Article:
Trevor Lawrence at Texans — The No. 1 overall pick in April, Lawrence “competed” with Gardner Minshew for the starting job all summer, finally winning it after a strong preseason finale. Minshew was then traded to the Eagles, leaving C.J. Beathard as Lawrence’s backup. Just as he did at Clemson, Lawrence showed this summer that he can make the big-time throws while displaying sound decision-making. Behind an offensive line that returns all five starters with an improved skill group that now features Marvin Jones, D.J. Chark, and Laviska Shenault at receiver and facing the league’s worst team right out of the gates, Lawrence is a comfortable streaming option and back-end QB1 type in his debut. Houston traded No. 1 CB Bradley Roby to the Saints this past week and let star pass-rushed J.J. Watt walk in free agency over the offseason. This defense doesn’t have a prayer all year and will be one to attack each week. Lawrence is also an underrated athlete who added over 30 rushing yards per game in college.

Matt Ryan vs. Eagles — Now 36 and obviously in the twilight of his career, Ryan was gifted offensive-minded Arthur Smith as the Falcons’ new head coach this offseason. Smith coaxed big years out of Ryan Tannehill in Tennessee and resurrected his career with play-action while featuring his strengths. He’ll likely do the same for Ryan in Atlanta. Despite losing Julio Jones, Ryan added Kyle Pitts to his arsenal via the No. 4 overall pick in April’s draft after the team signed RB Mike Davis in free agency. Davis is an above-average pass-catcher out of the backfield. There’s enough weaponry here for Ryan to post some big stat lines, and with the Falcons’ defensive woes, the expectation is Atlanta will be in catch-up mode most weeks. With no rushing output to speak of, we’re going to need Ryan to produce through the air. The strength of the Philly defense is its defensive line. As mentioned above, this game has some sneaky shootout appeal. Ryan is a strong two-QB league play with top-12 upside.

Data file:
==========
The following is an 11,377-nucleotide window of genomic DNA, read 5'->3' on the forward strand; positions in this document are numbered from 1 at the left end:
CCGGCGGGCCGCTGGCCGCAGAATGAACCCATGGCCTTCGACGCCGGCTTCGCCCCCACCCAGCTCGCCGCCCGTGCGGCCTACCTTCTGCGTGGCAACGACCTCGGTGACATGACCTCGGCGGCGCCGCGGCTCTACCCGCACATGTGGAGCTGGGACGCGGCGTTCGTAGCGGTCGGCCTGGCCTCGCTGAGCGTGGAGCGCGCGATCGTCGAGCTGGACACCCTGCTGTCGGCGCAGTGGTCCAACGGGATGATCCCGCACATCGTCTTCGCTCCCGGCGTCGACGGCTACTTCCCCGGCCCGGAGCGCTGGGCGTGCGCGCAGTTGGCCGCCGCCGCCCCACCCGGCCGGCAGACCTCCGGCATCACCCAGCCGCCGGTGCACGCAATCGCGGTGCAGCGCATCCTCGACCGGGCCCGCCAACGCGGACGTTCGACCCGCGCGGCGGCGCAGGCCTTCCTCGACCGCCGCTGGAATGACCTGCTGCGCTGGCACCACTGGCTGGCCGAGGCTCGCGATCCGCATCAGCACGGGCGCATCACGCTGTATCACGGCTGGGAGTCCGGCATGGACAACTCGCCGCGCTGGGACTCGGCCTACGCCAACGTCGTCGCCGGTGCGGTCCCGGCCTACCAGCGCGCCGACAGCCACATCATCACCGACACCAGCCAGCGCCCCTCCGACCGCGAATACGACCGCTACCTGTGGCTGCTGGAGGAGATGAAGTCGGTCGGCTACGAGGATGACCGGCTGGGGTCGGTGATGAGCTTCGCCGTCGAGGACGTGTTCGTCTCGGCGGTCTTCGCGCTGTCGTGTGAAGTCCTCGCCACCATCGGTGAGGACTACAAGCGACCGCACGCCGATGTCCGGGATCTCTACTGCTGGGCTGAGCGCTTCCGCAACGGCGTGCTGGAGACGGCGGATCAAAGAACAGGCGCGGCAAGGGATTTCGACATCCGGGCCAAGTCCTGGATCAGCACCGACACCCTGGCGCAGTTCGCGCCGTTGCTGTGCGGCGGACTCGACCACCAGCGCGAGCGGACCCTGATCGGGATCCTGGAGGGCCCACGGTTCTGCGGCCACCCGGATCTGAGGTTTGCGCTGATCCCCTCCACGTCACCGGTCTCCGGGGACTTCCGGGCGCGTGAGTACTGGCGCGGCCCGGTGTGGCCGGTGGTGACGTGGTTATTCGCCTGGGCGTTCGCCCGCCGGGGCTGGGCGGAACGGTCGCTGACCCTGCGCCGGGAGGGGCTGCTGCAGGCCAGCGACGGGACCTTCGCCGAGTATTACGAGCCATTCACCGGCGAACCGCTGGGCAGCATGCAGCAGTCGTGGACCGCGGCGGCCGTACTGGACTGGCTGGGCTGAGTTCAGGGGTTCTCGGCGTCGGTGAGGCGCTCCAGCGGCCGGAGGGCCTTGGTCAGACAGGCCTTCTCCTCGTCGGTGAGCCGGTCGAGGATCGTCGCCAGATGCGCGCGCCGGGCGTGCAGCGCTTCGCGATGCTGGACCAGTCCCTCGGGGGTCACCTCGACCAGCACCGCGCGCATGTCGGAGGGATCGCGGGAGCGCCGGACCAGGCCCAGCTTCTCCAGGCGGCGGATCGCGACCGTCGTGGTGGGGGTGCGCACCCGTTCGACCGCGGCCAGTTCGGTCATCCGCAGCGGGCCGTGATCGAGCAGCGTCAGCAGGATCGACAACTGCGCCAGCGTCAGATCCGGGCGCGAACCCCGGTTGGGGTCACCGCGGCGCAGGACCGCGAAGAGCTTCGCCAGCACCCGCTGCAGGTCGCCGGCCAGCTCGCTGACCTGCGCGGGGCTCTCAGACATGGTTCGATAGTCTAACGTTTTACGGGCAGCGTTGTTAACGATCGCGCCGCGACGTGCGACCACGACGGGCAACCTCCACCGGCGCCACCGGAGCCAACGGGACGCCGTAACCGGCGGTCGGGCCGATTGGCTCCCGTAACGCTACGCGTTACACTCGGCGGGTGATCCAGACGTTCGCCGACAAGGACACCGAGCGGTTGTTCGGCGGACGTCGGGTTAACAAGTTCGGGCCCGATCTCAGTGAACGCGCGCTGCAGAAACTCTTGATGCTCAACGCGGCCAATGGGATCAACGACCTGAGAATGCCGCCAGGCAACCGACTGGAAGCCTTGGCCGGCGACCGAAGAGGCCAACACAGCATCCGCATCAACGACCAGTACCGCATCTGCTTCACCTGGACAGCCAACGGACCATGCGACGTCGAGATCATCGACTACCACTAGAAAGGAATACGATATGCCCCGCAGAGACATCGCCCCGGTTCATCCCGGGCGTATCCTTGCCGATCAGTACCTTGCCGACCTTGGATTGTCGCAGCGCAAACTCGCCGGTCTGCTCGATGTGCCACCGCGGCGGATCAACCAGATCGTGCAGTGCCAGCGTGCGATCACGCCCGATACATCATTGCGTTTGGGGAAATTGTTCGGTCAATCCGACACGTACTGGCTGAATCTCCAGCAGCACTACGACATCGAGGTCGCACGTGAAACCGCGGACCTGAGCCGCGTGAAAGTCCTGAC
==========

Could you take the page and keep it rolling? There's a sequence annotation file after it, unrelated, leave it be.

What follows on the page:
Justin Herbert at Washington — 2020’s overall QB7 and Rookie of the Year, Herbert gets a brutal Week 1 draw against a relentless Washington front-seven. The Football Team then signed No. 1 CB William Jackson in free agency to bolster its back end. Washington should field one of the premier defenses this season after checking in at No. 2 in pass-defense DVOA and No. 7 in fantasy points allowed to quarterbacks last season. This game’s 45-point total is the week’s fourth-lowest, and only seven teams have a lower implied team total than the Chargers’ 21.75 as 1.5-point road underdogs traveling to the east coast for a 1 PM ET kickoff. Herbert will be back in the elite QB1 mix when the Chargers take on the Cowboys in Week 2.